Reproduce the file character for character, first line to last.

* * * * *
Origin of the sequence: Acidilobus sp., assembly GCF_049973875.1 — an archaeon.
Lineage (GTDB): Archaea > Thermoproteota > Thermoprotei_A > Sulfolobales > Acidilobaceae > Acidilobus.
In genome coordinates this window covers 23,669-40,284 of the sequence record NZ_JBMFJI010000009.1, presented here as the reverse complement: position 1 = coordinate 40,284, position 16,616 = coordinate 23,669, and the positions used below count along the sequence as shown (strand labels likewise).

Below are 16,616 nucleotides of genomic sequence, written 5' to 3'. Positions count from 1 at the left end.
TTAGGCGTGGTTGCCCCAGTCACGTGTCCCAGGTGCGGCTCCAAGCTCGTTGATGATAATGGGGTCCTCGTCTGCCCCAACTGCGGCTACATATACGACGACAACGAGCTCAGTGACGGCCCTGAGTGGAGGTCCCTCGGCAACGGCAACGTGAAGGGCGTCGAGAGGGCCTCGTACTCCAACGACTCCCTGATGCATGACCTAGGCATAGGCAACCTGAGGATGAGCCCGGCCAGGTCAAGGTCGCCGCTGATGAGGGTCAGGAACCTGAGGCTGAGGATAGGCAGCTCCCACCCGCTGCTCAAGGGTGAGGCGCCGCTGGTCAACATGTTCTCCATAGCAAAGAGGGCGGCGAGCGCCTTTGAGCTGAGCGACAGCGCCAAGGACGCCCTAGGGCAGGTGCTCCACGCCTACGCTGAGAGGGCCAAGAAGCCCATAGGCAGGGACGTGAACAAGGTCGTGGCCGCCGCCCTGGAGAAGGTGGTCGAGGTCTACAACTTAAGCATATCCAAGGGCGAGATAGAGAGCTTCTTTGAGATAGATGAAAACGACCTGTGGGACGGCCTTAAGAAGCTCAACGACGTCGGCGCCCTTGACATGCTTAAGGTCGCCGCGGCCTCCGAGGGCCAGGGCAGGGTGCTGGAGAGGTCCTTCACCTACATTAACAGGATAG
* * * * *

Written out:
Origin of the sequence: Acidilobus sp., assembly GCF_049973875.1 — an archaeon.
Lineage (GTDB): Archaea > Thermoproteota > Thermoprotei_A > Sulfolobales > Acidilobaceae > Acidilobus.
In genome coordinates this window covers 23,669-40,284 of the sequence record NZ_JBMFJI010000009.1, presented here as the reverse complement: position 1 = coordinate 40,284, position 16,616 = coordinate 23,669, and the positions used below count along the sequence as shown (strand labels likewise).

Below are 16,616 nucleotides of genomic sequence, written 5' to 3'. Positions count from 1 at the left end.
TTAGGCGTGGTTGCCCCAGTCACGTGTCCCAGGTGCGGCTCCAAGCTCGTTGATGATAATGGGGTCCTCGTCTGCCCCAACTGCGGCTACATATACGACGACAACGAGCTCAGTGACGGCCCTGAGTGGAGGTCCCTCGGCAACGGCAACGTGAAGGGCGTCGAGAGGGCCTCGTACTCCAACGACTCCCTGATGCATGACCTAGGCATAGGCAACCTGAGGATGAGCCCGGCCAGGTCAAGGTCGCCGCTGATGAGGGTCAGGAACCTGAGGCTGAGGATAGGCAGCTCCCACCCGCTGCTCAAGGGTGAGGCGCCGCTGGTCAACATGTTCTCCATAGCAAAGAGGGCGGCGAGCGCCTTTGAGCTGAGCGACAGCGCCAAGGACGCCCTAGGGCAGGTGCTCCACGCCTACGCTGAGAGGGCCAAGAAGCCCATAGGCAGGGACGTGAACAAGGTCGTGGCCGCCGCCCTGGAGAAGGTGGTCGAGGTCTACAACTTAAGCATATCCAAGGGCGAGATAGAGAGCTTCTTTGAGATAGATGAAAACGACCTGTGGGACGGCCTTAAGAAGCTCAACGACGTCGGCGCCCTTGACATGCTTAAGGTCGCCGCGGCCTCCGAGGGCCAGGGCAGGGTGCTGGAGAGGTCCTTCACCTACATTAACAGGATAG